I’ve now published an up to date article about the low carbon diet that is much more comprehensive. It demystifies common questions about a sustainable diet and provides shopping & cooking tips, check it out!
Over recent years I’ve grown steadily more aware of agriculture’s negative impact on the planet. It’s now understood that food production is responsible for around ⅓ of worldwide greenhouse gas (GHG) emissions. I wanted to find out how I could help reduce this footprint. After researching different diets and foods I came to realise – how and what you eat can have a big influence in reducing carbon emissions.
After years following a quote on quote low-carbon diet.I think I’ve got a pretty great picture about what constitutes a “low carbon” meal. In this article I’ll share what I’ve learned and give you four simple tips to reduce the footprint of your dinner plate.
Preface – Eating Low Carbon Doesn’t Have to Be Boring!
You might be thinking that eating sustainably consists of living of plain bread and fasting for the majority of the day. You’re fearful you’ll have to give up all that tasty flavour and live like a hermit. Well fear not, I bring good news, eating low carbon is actually incredibly tasty! Low carbon recipes are packed full of wonderful seasonal veg, bursting full of flavour and come with a good helping of your very favourite carbs. Just check out a few of a few fan favourite low carbon recipes on the site:
Pretty great huh! You can check out the full listing of recipes here. Every one of the dishes is guaranteed to be low carbon and has a breakdown of how much co2 you’ve saved eating it. Read on to find out how you can make all of your recipes at home low carbon:
Eat Less Meat And Dairy
The first thing that you can do to reduce your food emissions is eat less meat or even cut it out entirely. Indeed, livestock is one of the biggest contributors to the agricultural carbon footprint. Why? Simply put, meat production is incredibly inefficient. It takes a vast amount of energy and resources to rear, slaughter, and prepare an animal to be eaten. To illustrate how inefficient meat is, take the following example: producing 100g of beef protein produces around 50 kg of GHG emissions. That’s on average as polluting as producing around 12,500g of pea protein!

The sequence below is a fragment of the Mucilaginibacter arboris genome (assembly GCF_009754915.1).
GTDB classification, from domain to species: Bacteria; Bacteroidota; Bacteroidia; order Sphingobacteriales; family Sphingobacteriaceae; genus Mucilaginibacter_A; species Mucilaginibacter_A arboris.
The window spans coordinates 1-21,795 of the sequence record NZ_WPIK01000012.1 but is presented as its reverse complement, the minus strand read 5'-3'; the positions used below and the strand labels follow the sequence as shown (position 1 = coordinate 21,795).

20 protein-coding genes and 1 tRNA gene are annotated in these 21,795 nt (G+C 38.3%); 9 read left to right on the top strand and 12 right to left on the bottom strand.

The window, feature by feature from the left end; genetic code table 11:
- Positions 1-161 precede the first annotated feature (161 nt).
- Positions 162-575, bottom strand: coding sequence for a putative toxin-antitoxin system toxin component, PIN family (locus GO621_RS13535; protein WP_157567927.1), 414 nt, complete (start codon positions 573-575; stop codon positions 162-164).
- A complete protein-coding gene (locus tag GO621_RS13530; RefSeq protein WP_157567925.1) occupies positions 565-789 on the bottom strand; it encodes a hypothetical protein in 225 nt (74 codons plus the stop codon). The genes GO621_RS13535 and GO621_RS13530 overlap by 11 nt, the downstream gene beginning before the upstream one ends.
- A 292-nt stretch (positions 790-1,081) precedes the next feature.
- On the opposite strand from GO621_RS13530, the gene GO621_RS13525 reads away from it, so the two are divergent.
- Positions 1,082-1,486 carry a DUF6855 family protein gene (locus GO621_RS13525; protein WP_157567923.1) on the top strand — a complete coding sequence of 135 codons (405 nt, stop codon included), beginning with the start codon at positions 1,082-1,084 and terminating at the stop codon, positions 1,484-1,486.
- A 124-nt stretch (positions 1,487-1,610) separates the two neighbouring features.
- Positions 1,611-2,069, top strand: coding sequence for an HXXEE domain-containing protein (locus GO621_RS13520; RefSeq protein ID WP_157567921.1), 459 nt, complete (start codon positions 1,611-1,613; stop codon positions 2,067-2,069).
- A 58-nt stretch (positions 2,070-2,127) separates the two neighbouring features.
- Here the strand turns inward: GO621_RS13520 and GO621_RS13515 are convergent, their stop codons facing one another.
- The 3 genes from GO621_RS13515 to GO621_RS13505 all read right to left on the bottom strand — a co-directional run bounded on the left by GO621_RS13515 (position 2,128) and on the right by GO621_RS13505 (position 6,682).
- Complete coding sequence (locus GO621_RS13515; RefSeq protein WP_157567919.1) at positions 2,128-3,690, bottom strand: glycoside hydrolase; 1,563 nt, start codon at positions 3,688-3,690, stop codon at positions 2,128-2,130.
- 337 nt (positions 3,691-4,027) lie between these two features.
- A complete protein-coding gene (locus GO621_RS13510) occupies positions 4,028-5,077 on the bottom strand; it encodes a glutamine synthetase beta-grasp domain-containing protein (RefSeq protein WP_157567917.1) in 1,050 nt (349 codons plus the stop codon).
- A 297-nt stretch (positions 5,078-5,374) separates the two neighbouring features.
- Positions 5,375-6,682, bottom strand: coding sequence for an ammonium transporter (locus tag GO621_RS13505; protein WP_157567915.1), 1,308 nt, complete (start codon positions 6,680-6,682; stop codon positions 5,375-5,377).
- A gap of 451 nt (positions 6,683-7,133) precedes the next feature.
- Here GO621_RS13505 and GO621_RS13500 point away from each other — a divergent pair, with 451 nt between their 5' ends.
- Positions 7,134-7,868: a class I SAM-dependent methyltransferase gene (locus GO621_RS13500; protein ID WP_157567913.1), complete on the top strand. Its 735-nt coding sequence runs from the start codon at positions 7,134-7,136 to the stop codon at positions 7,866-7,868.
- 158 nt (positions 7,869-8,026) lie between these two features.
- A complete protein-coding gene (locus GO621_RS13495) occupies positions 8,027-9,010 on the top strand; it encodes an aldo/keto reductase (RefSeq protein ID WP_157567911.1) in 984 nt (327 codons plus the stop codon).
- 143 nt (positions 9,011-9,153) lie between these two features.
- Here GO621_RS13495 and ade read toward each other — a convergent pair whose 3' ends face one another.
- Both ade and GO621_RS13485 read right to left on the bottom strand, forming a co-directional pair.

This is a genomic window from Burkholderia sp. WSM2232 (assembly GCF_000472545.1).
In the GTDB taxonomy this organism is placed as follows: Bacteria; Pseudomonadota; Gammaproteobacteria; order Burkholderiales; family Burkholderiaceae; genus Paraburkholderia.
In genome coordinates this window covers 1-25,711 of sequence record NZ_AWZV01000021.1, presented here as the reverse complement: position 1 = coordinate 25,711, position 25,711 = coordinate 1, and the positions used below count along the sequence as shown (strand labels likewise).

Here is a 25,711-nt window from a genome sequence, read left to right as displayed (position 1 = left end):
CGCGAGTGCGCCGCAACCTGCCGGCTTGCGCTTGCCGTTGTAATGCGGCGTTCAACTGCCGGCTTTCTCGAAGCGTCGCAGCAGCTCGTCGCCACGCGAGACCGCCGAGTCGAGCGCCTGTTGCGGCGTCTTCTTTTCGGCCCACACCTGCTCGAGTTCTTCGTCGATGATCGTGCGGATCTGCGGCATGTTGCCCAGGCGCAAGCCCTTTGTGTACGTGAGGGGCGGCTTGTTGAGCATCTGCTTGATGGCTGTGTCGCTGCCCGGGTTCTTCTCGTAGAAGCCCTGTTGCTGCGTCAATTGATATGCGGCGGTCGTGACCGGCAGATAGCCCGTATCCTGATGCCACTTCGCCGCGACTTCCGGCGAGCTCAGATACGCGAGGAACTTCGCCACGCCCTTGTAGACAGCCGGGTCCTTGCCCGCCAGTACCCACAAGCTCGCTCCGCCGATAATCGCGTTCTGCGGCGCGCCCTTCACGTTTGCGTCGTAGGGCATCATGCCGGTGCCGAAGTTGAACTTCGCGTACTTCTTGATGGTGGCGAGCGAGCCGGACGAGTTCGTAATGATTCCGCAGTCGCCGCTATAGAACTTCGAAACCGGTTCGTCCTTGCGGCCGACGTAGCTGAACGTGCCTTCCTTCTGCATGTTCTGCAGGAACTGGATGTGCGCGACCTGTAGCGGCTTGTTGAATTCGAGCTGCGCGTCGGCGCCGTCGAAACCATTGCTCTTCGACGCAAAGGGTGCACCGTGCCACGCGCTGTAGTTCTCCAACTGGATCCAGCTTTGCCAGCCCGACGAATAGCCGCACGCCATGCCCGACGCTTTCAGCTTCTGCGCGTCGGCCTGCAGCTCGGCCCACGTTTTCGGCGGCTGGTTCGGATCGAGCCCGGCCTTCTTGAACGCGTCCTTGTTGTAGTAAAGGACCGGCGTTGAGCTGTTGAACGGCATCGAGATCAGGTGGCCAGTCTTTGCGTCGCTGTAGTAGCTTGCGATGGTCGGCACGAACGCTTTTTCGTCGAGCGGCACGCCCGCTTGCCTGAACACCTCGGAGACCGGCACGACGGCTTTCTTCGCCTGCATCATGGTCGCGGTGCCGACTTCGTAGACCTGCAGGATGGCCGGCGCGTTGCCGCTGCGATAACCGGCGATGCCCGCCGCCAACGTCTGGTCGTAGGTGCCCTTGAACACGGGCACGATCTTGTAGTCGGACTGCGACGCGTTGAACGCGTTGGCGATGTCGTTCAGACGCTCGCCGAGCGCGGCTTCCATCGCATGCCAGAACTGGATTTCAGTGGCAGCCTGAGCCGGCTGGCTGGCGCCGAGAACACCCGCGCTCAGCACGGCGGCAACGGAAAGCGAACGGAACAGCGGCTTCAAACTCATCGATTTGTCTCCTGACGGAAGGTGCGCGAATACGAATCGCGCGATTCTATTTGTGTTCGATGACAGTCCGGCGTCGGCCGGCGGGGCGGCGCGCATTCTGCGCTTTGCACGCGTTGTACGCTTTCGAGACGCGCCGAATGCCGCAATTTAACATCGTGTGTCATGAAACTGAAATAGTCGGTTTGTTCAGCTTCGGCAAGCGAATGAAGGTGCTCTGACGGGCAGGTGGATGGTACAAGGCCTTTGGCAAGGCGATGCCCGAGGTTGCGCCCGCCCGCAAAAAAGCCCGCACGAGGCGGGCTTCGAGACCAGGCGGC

Dairy is a high-carbon food for the same reasons as meat – it’s inefficient to rear and farm the livestock that produces it. Making 100g of cheese protein produces around 11 kg of GHG emissions. This is around 5x worse than a tofu based equivalent or 13x worse than an equivalent made from pulses. But, what might surprise you is cheese has worse GHG footprint than chicken, pork and farmed fish. So many would do well to treat cheese as an equivalent to meat.
Studies show that if you cut out meat and dairy entirely you could save 35–49% GHG from your diet. So, if you want to be as environmental as possible, think about going plant-based. If you’re not looking to cut out meat and dairy entirely, a balanced approach to your diet can still cut out a big chunk of GHG emissions.
For example, limiting meat and dairy consumption to a few meals throughout the week can help you reduce your carbon footprint. Try by having the majority of your meals plant-based, saving meat and dairy to around 2-3 nights a week. By dialling back your meat consumption in this manner you could save around 21% GHG from your diet.